Vaccinations
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Shingles vaccine FAQs

What is shingles?

How do you catch shingles?

Is shingles serious?

How common is shingles?

How is the shingles vaccine given?

Who will be able to have the shingles vaccination?

How do I get the shingles vaccination?

Do you need to have the shingles vaccination every year?

Will there be any side effects from the shingles vaccination?

What about people who aren't yet 70? Will they get the shingles vaccination?

Why can't I have the shingles vaccination if I'm 80 or over?

Which people shouldn't have the shingles vaccine?

Will the shingles vaccine stop me getting shingles?

Do I need the shingles vaccine if I've never had chickenpox?

Should I have the shingles vaccine if I've already had shingles?

Can I get the shingles vaccine privately?

What is shingles?

Shingles, also known as herpes zoster, is a painful skin rash caused by the chickenpox virus (varicella-zoster virus).

Read more about shingles symptoms.

How do you catch shingles?

You don't "catch" shingles – it comes on when there's a reactivation of chickenpox virus that's already in your body. After you've recovered from chickenpox the varicella-zoster virus lies dormant in your nerve cells and can reactivate at a later stage when your immune system is weakened. Anyone who has had chickenpox can get shingles.

Read more about the causes of shingles.

Is shingles serious?

Yes, it can be.

Not only can shingles be very painful and uncomfortable, some people are left with long-lasting pain called post herpetic neuralgia (PHN) for years after the initial rash has healed.

Very occasionally, shingles can be fatal.

How common is shingles?

It's estimated that around one in five people who have had chickenpox (usually in childhood) go on to develop shingles. That means that tens of thousands of people in England and Wales will get shingles each year.

How is the shingles vaccine given?

It's given as an injection into the upper arm.

Who will be able to have the shingles vaccination?

It is available to all those whose age on 1st September was 70-75 or 77-79 (up until their 80th birthday).

From 1st April 2018, anyone born between 02/09/42 and 01/09/48, or between 02/09/38 and 01/09/41 is eligible for a shingles vaccine. Those who are within the eligible age groups may receive their vaccine up until the day before their 80th birthday. For those who are born between 02/09/41 and 01/09/42 will become eligible in April 2019.

From September 2019 the vaccine will be available to all those between the ages of 70 and 79.

Read more about who can have the shingles vaccine.

How do I get the shingles vaccination?

Your GP will probably invite you to the surgery for the vaccination. You can have it at the same time as your flu jab in the autumn if you wish.

If you think you have missed your invitation contact your GP surgery and make an appointment so you don’t miss out on your vaccine.

Do you need to have the shingles vaccination every year?

No, it's a one-off single injection.

Will there be any side effects from the shingles vaccination?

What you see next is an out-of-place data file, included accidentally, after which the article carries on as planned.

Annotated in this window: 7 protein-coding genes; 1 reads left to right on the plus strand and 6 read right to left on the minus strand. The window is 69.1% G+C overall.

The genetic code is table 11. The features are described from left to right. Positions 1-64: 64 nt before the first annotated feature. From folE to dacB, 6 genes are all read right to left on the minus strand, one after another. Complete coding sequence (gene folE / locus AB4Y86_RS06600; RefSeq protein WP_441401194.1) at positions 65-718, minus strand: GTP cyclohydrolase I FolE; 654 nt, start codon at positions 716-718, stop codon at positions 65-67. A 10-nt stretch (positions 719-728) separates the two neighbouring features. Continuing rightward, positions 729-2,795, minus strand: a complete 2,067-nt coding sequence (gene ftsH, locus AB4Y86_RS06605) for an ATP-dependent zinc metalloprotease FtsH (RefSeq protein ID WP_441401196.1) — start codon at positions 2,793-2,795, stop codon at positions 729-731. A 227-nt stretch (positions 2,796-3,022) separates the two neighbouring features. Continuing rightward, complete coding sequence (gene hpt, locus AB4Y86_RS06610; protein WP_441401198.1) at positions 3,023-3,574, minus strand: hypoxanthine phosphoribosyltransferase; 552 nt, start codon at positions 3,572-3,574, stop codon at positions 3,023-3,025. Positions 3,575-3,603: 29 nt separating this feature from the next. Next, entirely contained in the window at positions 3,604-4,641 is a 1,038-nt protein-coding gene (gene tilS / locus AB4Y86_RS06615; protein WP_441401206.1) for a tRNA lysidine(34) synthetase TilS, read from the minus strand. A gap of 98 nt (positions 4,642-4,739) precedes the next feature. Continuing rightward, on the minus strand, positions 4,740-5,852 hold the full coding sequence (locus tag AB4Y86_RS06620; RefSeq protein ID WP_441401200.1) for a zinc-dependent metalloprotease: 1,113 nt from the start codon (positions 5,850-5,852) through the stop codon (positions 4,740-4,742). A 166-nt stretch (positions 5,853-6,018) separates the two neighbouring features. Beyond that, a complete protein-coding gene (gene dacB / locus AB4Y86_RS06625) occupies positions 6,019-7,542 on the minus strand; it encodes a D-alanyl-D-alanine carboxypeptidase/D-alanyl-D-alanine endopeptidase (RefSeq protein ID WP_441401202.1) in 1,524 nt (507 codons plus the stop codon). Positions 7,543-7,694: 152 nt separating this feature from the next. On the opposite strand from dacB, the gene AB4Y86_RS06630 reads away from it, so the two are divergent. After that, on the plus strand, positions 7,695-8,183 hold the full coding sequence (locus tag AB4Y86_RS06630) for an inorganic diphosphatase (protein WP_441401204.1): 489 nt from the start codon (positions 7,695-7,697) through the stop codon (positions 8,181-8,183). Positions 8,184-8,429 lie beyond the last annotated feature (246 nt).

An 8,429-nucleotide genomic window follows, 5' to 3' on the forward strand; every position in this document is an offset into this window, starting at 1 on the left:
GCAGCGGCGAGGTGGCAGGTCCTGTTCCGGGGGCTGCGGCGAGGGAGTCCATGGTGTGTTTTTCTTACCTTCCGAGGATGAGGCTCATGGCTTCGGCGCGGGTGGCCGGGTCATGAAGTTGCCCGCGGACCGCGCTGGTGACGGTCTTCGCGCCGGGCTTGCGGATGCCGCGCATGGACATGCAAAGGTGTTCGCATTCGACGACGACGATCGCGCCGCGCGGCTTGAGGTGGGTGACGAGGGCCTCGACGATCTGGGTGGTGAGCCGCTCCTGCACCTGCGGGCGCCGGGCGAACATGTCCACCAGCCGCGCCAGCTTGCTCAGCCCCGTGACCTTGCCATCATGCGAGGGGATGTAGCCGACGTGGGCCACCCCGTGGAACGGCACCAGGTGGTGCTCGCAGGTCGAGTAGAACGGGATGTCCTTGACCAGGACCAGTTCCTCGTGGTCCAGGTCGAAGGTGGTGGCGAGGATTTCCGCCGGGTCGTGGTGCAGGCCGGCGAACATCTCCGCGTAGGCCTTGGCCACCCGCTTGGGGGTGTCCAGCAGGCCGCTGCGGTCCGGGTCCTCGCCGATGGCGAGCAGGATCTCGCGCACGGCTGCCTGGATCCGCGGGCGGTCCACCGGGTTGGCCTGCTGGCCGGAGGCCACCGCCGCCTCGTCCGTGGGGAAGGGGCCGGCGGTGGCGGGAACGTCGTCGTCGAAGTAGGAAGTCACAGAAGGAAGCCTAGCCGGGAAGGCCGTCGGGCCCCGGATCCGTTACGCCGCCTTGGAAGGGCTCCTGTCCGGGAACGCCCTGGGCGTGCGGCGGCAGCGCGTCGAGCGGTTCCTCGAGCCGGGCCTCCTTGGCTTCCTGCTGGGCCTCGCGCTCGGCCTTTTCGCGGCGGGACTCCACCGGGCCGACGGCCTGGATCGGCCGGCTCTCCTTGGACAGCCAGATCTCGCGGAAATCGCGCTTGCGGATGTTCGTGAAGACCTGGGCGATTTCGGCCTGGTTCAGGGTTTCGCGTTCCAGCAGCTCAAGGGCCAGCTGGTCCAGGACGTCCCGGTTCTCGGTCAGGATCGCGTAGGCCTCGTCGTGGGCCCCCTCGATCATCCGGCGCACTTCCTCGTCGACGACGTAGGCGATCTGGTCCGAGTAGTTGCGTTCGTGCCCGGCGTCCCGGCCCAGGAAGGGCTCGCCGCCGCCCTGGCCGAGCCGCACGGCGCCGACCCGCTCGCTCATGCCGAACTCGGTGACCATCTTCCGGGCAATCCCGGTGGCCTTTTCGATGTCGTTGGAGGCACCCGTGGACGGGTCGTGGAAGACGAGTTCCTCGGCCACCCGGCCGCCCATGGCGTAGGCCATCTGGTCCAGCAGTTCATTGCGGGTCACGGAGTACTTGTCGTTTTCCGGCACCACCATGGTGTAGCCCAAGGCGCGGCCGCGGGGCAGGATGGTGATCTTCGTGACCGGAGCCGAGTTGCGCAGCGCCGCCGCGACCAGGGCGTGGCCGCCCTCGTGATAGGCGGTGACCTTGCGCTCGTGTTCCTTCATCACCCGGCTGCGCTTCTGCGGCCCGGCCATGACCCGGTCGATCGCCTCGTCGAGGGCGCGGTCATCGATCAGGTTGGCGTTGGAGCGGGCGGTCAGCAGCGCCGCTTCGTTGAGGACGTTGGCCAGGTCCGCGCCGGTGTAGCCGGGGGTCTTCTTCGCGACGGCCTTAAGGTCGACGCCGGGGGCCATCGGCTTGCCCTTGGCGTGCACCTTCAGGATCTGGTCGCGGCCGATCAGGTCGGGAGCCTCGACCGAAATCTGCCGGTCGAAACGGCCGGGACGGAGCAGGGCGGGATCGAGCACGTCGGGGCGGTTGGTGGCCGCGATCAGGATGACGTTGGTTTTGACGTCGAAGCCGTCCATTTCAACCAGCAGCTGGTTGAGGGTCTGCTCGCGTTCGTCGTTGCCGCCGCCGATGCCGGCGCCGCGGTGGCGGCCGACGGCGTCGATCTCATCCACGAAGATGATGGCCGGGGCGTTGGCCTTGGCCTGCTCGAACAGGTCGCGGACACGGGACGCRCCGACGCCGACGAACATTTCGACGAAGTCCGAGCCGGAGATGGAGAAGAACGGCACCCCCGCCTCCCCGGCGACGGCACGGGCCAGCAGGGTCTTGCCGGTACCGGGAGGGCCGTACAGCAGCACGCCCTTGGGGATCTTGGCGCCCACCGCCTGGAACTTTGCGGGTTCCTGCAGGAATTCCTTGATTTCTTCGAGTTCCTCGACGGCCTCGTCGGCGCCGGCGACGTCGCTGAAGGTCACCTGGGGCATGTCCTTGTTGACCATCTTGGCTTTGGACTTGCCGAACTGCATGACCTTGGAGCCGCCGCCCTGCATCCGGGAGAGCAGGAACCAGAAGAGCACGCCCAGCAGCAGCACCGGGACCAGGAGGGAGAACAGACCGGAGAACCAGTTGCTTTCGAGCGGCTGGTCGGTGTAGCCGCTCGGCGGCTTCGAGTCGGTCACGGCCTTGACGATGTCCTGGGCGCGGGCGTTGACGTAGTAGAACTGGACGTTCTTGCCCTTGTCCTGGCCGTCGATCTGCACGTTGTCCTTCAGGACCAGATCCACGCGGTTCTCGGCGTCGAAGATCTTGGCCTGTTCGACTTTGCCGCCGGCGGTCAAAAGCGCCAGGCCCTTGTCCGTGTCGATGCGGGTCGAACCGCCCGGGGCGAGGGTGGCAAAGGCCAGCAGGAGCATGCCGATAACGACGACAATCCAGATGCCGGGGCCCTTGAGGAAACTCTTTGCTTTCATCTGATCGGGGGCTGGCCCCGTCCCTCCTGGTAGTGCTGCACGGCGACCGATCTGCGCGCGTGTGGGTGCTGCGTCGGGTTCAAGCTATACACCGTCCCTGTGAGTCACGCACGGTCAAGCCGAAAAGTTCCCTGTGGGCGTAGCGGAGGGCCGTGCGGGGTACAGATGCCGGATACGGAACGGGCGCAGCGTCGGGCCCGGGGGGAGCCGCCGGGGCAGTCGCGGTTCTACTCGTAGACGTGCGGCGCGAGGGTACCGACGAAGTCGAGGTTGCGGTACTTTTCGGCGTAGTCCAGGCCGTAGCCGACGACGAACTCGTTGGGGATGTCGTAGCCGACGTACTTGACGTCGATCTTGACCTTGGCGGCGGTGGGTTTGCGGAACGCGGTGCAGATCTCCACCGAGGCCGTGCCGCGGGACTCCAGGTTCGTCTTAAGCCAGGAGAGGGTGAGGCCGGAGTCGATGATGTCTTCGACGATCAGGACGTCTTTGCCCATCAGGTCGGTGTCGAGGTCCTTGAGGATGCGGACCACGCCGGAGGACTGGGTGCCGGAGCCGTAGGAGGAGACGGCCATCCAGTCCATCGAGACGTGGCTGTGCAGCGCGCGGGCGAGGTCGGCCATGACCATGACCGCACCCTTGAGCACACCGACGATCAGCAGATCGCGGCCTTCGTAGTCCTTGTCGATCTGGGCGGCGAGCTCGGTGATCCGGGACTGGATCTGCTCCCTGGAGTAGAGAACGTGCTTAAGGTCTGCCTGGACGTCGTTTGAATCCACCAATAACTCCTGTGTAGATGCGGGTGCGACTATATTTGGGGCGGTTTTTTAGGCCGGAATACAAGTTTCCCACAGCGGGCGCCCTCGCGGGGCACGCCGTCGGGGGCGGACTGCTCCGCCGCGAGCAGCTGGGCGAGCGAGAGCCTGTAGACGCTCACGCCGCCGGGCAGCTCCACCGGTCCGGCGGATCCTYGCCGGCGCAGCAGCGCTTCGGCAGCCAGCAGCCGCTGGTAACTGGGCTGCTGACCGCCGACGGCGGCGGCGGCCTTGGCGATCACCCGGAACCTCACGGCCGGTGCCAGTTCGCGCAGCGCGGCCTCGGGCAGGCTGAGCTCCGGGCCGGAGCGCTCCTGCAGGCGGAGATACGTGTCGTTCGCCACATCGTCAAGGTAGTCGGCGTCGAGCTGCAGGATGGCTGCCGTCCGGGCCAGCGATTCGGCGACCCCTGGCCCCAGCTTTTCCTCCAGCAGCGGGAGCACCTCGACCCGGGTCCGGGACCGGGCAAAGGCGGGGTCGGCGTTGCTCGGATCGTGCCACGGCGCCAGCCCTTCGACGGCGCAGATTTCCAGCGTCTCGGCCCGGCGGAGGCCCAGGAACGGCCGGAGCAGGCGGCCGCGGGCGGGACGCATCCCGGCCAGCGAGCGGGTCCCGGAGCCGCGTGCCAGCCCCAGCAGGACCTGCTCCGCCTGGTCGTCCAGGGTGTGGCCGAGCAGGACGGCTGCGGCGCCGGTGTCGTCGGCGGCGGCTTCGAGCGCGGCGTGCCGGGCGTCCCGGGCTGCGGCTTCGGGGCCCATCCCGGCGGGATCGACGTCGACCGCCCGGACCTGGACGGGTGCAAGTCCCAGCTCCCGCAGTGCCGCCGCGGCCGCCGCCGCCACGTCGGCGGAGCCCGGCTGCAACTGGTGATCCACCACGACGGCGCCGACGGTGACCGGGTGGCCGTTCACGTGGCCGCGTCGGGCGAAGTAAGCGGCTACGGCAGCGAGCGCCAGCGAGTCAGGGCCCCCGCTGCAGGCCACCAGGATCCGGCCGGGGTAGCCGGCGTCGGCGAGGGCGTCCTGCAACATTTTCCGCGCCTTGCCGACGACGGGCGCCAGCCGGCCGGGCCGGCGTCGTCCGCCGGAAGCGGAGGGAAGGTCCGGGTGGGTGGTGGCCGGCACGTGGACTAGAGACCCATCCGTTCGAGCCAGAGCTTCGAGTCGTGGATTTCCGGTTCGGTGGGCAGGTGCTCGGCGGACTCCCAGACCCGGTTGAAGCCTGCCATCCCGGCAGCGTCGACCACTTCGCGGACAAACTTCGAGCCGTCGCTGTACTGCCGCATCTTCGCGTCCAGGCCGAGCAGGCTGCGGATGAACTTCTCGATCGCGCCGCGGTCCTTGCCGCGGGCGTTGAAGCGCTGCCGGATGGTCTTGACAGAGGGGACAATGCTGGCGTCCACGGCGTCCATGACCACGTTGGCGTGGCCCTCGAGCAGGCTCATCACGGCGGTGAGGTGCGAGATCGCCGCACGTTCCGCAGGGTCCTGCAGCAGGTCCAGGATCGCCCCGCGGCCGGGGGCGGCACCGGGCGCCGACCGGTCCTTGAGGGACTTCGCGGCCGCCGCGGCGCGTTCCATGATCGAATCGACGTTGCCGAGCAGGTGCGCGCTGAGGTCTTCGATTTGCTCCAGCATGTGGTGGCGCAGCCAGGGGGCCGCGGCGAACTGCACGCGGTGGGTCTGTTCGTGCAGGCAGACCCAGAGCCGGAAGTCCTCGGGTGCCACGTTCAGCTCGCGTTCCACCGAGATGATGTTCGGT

It's quite common to experience redness and discomfort at the vaccination site as well as headaches, but these side effects shouldn't last more than a few days. See your GP if you have persistent side effects, or if you develop a rash after having the shingles vaccination.

Read more about the side effects of the shingles vaccine.

What about people who aren't yet 70? Will they get the shingles vaccine?

People under the age of 70 will get the shingles vaccine during the year following their 70th birthday. It's not available on the NHS to younger people, because shingles is more common in the over-70s.

Why can't I have the shingles vaccination if I'm 80 or over?

It's not available on the NHS to this age group as the vaccine doesn't work as well in people aged 80 and older.

Which people shouldn't have the shingles vaccine?

You shouldn't have the vaccine if you've had a serious allergic reaction, such as an anaphylactic reaction, in the past to any of its ingredients, such as neomycin (your GP can tell you if this applies to you), or if you have a weakened immune system (again, your GP can advise you).

Will the shingles vaccine stop me getting shingles?

It won't guarantee that you won't get shingles, but it will reduce your chances. And, if you do get shingles, the vaccine will likely make the symptoms milder and the illness shorter. You'll also be less likely to get shingles complications such as postherpetic neuralgia.

Do I need the shingles vaccine if I've never had chickenpox?

Yes. The chances are that you have had chickenpox at some point without knowing it. Some people have chickenpox without displaying any of the typical chickenpox symptoms like rash.

Should I have the shingles vaccine if I've already had shingles?

Yes. The shingles vaccine works very well in people who have had shingles before and it will boost your immunity against further shingles attacks.

Can I get the shingles vaccine privately?

The shingles jab is available privately for anyone aged 50 or above. It's expensive and in limited supply, though. Expect to pay between £100 and £200. Your GP can advise on whether it's safe for you to have, but you may need to visit a private clinic to arrange this.

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Last Updated: 01/04/2017 09:00:00